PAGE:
But Abbott is also making a much broader argument, essentially arguing that migrants flooding into Texas from Mexico constitute an invasion that requires military force. His sprawling, $4 billion, two-year-long border security initiative, dubbed Operation Lone Star, has raised thorny questions about the measures states can take over and above federal immigration law. In Operation Lone Star, Abbott has deployed thousands of feet of concertina razor wire, bused migrants to various cities, and set up a separate justice system to adjudicate misdemeanor state trespassing charges against migrants.

In November, Abbott “invoked the Invasion Clauses of the U.S. & Texas Constitutions to fully authorize Texas to take unprecedented measures to defend our state against an invasion,” he said. The state’s constitution does grant the governor “power to call forth the militia to execute the laws of the State, to suppress insurrections, and to repel invasions.”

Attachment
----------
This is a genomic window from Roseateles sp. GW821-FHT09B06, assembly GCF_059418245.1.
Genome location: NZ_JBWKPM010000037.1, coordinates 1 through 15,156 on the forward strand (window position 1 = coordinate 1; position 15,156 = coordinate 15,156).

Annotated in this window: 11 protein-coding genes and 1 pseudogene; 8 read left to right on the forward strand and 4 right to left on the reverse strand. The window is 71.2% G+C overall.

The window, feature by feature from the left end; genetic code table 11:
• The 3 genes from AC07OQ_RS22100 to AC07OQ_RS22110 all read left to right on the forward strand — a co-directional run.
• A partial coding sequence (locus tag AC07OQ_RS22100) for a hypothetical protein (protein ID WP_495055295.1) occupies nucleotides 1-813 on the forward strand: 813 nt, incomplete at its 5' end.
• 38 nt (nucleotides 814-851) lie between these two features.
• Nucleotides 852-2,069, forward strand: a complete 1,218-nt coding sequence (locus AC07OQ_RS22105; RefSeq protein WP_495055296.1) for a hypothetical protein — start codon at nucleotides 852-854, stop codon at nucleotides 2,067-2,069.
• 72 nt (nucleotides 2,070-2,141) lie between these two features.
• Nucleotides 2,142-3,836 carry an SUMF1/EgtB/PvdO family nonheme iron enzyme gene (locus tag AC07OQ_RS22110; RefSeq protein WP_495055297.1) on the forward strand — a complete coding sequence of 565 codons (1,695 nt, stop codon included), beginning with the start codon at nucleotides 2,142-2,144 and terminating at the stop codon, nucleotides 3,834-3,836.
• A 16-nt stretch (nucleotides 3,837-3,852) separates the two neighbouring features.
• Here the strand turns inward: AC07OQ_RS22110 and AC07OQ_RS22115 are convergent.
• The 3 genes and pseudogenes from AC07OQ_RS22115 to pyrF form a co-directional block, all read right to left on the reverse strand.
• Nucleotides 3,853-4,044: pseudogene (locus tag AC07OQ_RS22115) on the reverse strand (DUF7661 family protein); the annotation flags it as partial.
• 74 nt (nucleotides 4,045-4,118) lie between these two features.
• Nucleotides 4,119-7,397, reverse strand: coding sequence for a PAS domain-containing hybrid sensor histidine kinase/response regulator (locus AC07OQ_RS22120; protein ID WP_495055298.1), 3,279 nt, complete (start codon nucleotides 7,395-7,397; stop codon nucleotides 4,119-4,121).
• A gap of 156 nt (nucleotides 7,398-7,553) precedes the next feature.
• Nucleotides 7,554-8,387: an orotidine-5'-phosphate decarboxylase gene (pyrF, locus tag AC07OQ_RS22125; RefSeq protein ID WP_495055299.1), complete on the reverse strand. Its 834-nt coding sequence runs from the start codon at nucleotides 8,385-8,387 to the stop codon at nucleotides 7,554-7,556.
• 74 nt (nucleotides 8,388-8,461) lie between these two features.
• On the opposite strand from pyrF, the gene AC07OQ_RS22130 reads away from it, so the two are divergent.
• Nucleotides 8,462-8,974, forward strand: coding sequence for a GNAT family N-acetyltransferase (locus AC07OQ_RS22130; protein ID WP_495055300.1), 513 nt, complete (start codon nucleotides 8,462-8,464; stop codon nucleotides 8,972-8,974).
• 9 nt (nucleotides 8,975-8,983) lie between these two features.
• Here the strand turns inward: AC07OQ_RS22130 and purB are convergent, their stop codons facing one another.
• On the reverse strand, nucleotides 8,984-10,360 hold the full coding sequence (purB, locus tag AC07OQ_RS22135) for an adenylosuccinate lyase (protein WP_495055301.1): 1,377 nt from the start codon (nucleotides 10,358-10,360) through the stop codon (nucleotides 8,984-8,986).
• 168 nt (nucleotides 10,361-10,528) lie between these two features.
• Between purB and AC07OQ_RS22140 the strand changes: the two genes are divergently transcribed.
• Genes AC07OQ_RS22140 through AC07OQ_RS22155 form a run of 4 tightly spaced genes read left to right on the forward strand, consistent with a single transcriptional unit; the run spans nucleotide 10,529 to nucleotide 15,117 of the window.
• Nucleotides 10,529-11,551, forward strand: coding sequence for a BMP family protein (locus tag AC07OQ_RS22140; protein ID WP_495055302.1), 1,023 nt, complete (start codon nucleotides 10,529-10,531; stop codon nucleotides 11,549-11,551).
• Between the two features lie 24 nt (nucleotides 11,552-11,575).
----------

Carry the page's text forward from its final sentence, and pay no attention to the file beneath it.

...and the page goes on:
The U.S. Constitution mentions invasions twice. Article I says states shall not keep troops or engage in a war “unless actually invaded, or in such imminent Danger as will not admit of delay,” while Article IV stipulates that the federal government is responsible for protecting every state in the union “against invasion.”

An amicus brief filed by the conservative Immigration Reform Law Institute, contends that Abbott was essentially exercising war powers: “The Constitution explicitly recognizes that Texas retains its inherent authority to exercise war powers in the event of an invasion, and in doing so is not subject to the control of Congress,” attorney Matt Crapo wrote.

How sweeping could a ruling be?

Lawyers have until Friday to submit closing arguments, and Ezra is expected to hand down his ruling soon after. Although most legal experts think it unlikely, Ezra, a Reagan appointee, would issue a broader legal ruling when a narrower pathway is clearer.